Overwintering Purple Fountain Grass
I just discovered you can overwinter purple fountain grass and I’m really excited about this. I grow this in planters on my poolside patio and terrace every year and it is so beautiful and graceful. This year my neighbor also has purple fountain grass growing in planters on her deck. She always orders something super-showy from a nursery, so her urns are always spectacular every year, no matter what she has. I can not believe how HUGE her purple fountain grass is – I mean, her urns look so lavish and lush, like something you’d see on the grounds of a resort somehwhere spectacular. Yes, I am envious, I never KNEW you could get purple fountain grass to grow that large. Its so showy!
So I went online to try to figure out how to grow really big purple fountain grass – that was my exact search term. Well, I didn’t really find any info on that, but I did find out you could over winter it. And in a round about way, I guess that’s my answer to how to grow really large purple fountain grass – bring the plant in at the end of the season, and let that large root ball start growing again the next spring. By staring with an already full size root ball at the beginning of the season, you should theoretically end up with a much larger plant, and from there it just keeps growing and growing. If you over winter it again the following season, it will just continue increasing in size from there. Of course, you’ll have to have the appropriate indoor space to house these big root systems in large pots, and Im not exactly sure that I do, but I’ll start by overwintering one or two of this years plants at the end of the season and just see how that goes and if its even worth the bother (I think it will be). So here’s how – fairly straightforward, rather typical overwintering instructions:
Its possible to enjoy this pant year after year when grown in a container and brought indoors for overwintering. Cut it back to about three inches or so and place either in a sunny window in a cool area of the home or keep it in your basement. Keep the plant moist, not soggy – water about once a month. Once the threat of freezing and frost has passed in spring, you can set the purple fountain grass back outdoors.
Since mature plants can reach about four feet tall and just as wide, they should be given plenty of room in the garden, spacing additional plants at least three to five feet apart. Dig a hole both deep and wide enough to accommodate the roots and then water your purple fountain grass thoroughly.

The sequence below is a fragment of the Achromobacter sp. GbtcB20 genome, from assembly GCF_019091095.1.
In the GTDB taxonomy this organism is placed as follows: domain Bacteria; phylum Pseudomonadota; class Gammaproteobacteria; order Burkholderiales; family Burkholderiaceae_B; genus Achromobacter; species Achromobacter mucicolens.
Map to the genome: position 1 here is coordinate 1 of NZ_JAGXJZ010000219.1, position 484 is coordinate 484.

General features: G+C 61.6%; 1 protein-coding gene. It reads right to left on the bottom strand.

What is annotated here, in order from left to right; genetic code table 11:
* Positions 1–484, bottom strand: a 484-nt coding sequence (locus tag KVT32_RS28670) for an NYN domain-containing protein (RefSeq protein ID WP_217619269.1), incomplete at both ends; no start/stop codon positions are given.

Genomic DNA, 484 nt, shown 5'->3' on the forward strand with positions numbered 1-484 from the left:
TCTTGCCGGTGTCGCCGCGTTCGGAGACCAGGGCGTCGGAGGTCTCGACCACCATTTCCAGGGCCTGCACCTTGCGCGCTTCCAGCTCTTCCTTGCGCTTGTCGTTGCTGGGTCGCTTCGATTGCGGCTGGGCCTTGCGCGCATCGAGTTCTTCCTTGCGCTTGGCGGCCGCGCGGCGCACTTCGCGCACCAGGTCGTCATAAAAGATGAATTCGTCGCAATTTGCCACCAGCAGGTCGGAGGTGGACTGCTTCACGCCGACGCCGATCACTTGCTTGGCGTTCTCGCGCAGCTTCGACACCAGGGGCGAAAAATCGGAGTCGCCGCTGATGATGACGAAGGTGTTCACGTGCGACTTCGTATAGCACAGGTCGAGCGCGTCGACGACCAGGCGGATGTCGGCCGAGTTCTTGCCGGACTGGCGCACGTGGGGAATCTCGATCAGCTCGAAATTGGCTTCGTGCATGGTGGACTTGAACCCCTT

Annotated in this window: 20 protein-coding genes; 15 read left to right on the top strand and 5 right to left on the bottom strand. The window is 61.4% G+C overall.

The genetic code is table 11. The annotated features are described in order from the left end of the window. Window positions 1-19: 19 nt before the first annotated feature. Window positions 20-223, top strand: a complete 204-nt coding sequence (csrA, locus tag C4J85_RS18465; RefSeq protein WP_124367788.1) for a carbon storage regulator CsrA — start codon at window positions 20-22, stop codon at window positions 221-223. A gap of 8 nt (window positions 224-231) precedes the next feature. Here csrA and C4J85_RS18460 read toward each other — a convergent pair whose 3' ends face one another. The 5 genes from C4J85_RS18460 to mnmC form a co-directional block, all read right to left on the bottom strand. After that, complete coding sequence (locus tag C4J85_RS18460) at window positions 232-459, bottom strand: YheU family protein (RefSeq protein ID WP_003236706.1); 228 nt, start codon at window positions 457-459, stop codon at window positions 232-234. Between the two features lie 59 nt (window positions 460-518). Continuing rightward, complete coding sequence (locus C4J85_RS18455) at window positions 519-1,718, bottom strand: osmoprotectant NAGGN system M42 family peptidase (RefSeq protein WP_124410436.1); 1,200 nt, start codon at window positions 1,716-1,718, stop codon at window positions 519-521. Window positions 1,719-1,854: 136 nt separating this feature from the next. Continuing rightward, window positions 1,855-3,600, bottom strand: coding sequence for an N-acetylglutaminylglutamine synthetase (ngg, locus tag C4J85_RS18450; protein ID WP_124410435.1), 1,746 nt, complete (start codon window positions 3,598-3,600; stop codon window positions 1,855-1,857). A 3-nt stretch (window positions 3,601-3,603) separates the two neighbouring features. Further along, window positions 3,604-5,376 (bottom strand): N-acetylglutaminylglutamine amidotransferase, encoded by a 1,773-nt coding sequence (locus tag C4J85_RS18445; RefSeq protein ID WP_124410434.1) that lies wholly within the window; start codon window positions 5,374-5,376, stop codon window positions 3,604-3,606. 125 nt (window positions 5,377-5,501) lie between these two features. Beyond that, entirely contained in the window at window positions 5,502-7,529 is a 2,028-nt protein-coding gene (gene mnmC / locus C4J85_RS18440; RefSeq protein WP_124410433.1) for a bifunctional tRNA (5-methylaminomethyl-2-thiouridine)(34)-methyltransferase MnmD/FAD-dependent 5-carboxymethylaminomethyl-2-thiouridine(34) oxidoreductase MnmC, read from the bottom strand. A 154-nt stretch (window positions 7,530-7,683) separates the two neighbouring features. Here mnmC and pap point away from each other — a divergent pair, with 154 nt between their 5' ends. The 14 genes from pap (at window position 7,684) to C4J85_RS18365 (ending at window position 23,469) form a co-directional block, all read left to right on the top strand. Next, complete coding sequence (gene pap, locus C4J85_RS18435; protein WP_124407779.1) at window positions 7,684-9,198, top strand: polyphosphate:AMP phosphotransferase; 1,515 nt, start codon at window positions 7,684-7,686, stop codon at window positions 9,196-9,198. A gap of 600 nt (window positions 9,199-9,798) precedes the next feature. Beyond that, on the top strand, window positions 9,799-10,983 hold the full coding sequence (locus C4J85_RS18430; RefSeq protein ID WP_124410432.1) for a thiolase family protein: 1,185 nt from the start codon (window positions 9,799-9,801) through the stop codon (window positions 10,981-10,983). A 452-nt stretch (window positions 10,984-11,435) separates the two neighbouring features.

Take Care of Purple Fountain Grass
Caring for purple fountain grass is also easy. The plant is drought tolerant so watering sufficiently every week or two should be adequate.
Although nor required, you can give it an annual feeding with a slow-release, balanced fertilizer in spring to help stimulate new growth.
You should also cut it back in fall prior to bringing the plant indoors or in late winter/early spring for those left outdoors in suitable climates.
Fountain grass is a spectacular ornamental specimen that provides movement and color to the landscape. It is hardy in United States Department of Agriculture zone 8, but as a warm season grass, it will only grow as an annual in cooler areas. Fountain grass plants are perennial in the warmer climates but to save them in cooler areas try taking care of fountain grass indoors. Learn how to winter over fountain grass in containers. This will allow you to enjoy the playful foliage for years to come.
This ornamental has astounding inflorescences that look like purple feathers (some say squirrel tails). The foliage is a wide grassy blade with a swath of deep purplish-red along the edges. Fountain grass may get two to five feet tall, in a clumping habit. The arching leaves that radiate from the center of the plant give it its name. Mature fountain grass plants may get up to four feet wide.
This is a really versatile plant that tolerates full sun to partial shade, walnut proximity, and moist to slightly dry soils. Most zones can only grow this plant as an annual, but bringing purple fountain grass inside can save it for another season.
How to Winter Over Fountain Grass in Containers
The relatively wide and shallow roots of the grass are no match for freezing temperatures. Plants in cold zones should be dug up. You can put purple fountain grass in containers and bring them indoors where it’s warm.
Dig out several inches wider than the farthest reach of the foliage. Gently excavate until you find the edge of the root mass. Dig down and pop out the whole plant. Place it in a pot with good drainage holes in a quality potting soil. The pot should be slightly wider than the root base. Press the soil in firmly and water well.
Taking care of fountain grass indoors is not difficult, but you need to be careful not to overwater the plant. Keep it moist, (but not wet) because it can die very easily from drying out.
Clip the foliage down to about 3 inches from the top of the pot and stick it in a sunny window in a cool room. It will revert to green coloration and won’t look like much for the winter, but when it goes back outside in the spring, it should come back.
Bringing Purple Fountain Grass Inside
Put purple fountain grass in containers in late summer to early fall, so you are prepared to bring them inside when freezes threaten. You can bring fountain grass plants inside and save them in the basement, garage, or other semi-cool area.
As long as there are no freezing temperatures and moderate light, the plant will survive winter. Gradually acclimate the plant to warmer conditions and higher light during spring by putting the pot outside for longer and longer periods over a week’s time.
You can also divide the roots and plant each section to start new plants.
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